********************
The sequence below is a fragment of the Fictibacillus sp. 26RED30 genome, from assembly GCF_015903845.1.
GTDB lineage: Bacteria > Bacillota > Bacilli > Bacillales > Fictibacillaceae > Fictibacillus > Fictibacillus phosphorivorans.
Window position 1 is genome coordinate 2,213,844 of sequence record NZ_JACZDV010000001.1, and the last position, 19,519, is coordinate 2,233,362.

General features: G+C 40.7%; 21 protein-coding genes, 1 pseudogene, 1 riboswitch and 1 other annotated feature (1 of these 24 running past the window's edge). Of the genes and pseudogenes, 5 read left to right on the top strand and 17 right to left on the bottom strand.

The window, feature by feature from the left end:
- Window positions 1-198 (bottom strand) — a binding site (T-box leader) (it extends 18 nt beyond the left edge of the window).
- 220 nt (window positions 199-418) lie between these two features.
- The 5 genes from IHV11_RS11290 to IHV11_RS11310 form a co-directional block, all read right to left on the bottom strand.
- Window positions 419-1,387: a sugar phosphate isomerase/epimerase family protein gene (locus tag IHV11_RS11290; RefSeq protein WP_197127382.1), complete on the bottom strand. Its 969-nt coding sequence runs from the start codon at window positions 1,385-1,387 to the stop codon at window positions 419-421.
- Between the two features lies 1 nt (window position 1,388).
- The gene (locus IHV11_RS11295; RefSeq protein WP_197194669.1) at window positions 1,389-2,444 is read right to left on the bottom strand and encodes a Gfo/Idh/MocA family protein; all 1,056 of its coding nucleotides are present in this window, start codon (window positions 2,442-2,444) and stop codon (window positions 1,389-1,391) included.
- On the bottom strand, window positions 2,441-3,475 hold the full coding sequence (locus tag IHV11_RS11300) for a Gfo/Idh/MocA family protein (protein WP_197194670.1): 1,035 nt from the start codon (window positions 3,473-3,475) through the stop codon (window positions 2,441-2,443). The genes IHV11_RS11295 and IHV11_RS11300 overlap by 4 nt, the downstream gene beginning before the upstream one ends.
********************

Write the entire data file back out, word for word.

The sequence below is a fragment of the Fictibacillus sp. 26RED30 genome, from assembly GCF_015903845.1.
GTDB lineage: Bacteria > Bacillota > Bacilli > Bacillales > Fictibacillaceae > Fictibacillus > Fictibacillus phosphorivorans.
Window position 1 is genome coordinate 2,213,844 of sequence record NZ_JACZDV010000001.1, and the last position, 19,519, is coordinate 2,233,362.

General features: G+C 40.7%; 21 protein-coding genes, 1 pseudogene, 1 riboswitch and 1 other annotated feature (1 of these 24 running past the window's edge). Of the genes and pseudogenes, 5 read left to right on the top strand and 17 right to left on the bottom strand.

The window, feature by feature from the left end:
- Window positions 1-198 (bottom strand) — a binding site (T-box leader) (it extends 18 nt beyond the left edge of the window).
- 220 nt (window positions 199-418) lie between these two features.
- The 5 genes from IHV11_RS11290 to IHV11_RS11310 form a co-directional block, all read right to left on the bottom strand.
- Window positions 419-1,387: a sugar phosphate isomerase/epimerase family protein gene (locus tag IHV11_RS11290; RefSeq protein WP_197127382.1), complete on the bottom strand. Its 969-nt coding sequence runs from the start codon at window positions 1,385-1,387 to the stop codon at window positions 419-421.
- Between the two features lies 1 nt (window position 1,388).
- The gene (locus IHV11_RS11295; RefSeq protein WP_197194669.1) at window positions 1,389-2,444 is read right to left on the bottom strand and encodes a Gfo/Idh/MocA family protein; all 1,056 of its coding nucleotides are present in this window, start codon (window positions 2,442-2,444) and stop codon (window positions 1,389-1,391) included.
- On the bottom strand, window positions 2,441-3,475 hold the full coding sequence (locus tag IHV11_RS11300) for a Gfo/Idh/MocA family protein (protein WP_197194670.1): 1,035 nt from the start codon (window positions 3,473-3,475) through the stop codon (window positions 2,441-2,443). The genes IHV11_RS11295 and IHV11_RS11300 overlap by 4 nt, the downstream gene beginning before the upstream one ends.